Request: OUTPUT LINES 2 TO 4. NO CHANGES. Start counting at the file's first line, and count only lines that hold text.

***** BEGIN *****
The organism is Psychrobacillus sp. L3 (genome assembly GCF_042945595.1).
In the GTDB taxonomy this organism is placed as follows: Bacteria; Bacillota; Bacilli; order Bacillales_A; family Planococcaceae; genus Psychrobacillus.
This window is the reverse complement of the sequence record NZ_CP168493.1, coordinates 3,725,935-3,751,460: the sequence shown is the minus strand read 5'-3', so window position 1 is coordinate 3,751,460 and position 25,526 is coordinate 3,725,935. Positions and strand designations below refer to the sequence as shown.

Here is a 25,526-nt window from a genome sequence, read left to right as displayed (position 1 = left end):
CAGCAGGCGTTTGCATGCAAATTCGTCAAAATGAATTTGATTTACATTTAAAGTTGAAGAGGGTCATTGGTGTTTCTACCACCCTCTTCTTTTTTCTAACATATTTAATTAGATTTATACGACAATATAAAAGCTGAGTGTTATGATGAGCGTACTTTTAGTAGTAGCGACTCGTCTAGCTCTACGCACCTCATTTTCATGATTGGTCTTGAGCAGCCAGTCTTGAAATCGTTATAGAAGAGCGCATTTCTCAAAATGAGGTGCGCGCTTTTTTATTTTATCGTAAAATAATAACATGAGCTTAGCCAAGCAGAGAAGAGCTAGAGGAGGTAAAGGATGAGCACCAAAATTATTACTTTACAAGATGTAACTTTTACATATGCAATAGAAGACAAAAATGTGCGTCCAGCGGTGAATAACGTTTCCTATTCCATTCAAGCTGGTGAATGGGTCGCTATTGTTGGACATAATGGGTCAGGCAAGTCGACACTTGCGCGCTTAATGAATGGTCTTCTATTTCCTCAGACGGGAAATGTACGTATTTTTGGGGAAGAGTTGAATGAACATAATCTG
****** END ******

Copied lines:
In the GTDB taxonomy this organism is placed as follows: Bacteria; Bacillota; Bacilli; order Bacillales_A; family Planococcaceae; genus Psychrobacillus.
This window is the reverse complement of the sequence record NZ_CP168493.1, coordinates 3,725,935-3,751,460: the sequence shown is the minus strand read 5'-3', so window position 1 is coordinate 3,751,460 and position 25,526 is coordinate 3,725,935. Positions and strand designations below refer to the sequence as shown.

Here is a 25,526-nt window from a genome sequence, read left to right as displayed (position 1 = left end):